Argues that, “faced with a splintering American nation and the possibility of a militarized Mason-Dixon line, the antebellum Whitman conceived of the Atlantic as the single relevant national border,” leading him—“in an improbable bid to exchange sectionalism for Anglophobia”—to attack “the obstacles of sectionalism and transatlantic influence by treating them as part of the same problem, building his reputation as an authentically American writer through a strategic conflation of sectionalist and transatlantic pressures”; examines how Whitman’s antislavery writings “pass over the South as the primary object of criticism, and . . . draw the transatlantic scene from the periphery to the center of the narrative of American slavery”; and reads a number of Whitman’s poems, including “A Boston Ballad,” in the context of Whitman’s attempt to use British contempt for the United States as a spur for pulling the nation together.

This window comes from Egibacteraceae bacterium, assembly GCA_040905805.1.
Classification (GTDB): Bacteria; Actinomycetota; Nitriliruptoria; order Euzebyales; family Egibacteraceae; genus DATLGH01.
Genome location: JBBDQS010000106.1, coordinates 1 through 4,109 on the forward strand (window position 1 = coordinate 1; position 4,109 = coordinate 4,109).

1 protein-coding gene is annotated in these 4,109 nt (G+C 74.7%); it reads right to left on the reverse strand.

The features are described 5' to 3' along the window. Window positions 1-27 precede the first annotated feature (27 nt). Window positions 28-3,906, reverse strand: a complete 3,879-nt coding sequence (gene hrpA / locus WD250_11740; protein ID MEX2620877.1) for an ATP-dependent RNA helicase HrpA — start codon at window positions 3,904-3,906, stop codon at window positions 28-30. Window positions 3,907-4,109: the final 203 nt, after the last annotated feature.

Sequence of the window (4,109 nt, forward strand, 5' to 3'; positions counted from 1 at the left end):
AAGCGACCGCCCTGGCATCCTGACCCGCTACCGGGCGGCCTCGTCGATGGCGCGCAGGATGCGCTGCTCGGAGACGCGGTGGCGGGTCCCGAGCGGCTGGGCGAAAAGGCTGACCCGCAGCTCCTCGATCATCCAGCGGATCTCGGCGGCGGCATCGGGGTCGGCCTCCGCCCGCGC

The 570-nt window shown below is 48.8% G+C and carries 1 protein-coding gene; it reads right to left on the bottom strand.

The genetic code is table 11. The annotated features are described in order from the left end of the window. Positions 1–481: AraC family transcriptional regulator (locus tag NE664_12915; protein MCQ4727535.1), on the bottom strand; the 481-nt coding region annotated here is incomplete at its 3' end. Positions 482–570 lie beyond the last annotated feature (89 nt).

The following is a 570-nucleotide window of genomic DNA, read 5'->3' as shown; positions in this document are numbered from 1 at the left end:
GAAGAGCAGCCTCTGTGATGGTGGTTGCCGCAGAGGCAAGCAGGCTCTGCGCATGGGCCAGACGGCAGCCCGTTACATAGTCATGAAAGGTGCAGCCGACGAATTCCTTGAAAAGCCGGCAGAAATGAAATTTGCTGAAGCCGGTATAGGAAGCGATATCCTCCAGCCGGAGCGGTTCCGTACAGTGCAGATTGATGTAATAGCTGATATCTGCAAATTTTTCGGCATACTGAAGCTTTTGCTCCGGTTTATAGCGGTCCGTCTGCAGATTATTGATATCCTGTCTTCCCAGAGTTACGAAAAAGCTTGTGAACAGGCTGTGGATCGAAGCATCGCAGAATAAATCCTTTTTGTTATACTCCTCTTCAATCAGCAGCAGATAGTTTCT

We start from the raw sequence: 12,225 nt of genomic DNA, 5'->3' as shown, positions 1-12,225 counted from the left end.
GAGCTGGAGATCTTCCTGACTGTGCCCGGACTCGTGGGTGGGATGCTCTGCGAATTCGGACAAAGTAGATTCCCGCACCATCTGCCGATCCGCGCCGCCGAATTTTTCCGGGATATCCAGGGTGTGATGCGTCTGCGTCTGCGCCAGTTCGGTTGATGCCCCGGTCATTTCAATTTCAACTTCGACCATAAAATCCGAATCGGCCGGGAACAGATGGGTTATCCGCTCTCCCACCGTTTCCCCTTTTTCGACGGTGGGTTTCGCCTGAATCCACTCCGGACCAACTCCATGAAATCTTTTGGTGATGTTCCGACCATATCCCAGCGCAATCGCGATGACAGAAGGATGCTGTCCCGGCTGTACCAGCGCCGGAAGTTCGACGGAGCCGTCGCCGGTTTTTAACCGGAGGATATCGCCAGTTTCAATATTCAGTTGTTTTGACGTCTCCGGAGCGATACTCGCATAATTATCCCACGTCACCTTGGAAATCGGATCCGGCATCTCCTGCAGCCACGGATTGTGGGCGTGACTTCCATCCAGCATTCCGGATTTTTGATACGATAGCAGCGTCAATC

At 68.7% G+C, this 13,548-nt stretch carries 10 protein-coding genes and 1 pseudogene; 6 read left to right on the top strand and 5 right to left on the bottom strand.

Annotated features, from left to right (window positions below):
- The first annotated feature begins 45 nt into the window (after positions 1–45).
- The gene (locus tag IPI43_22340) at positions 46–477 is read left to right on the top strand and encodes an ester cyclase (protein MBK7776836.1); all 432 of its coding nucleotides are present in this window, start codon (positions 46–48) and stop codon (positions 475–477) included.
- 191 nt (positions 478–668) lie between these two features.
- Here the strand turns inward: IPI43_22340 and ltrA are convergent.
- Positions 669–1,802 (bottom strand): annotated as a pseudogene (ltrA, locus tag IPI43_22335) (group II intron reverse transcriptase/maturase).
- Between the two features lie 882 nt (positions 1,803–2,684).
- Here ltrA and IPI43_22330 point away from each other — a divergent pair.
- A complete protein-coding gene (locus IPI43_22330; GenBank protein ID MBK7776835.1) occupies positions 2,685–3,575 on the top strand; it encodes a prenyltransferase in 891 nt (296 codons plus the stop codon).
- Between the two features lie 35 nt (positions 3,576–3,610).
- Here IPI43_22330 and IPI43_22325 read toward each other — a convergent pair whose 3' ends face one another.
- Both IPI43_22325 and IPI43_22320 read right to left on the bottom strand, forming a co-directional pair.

Copyright © 2009 by The University of Iowa.
Available at: http://ir.uiowa.edu/wwqr/vol27/iss1/3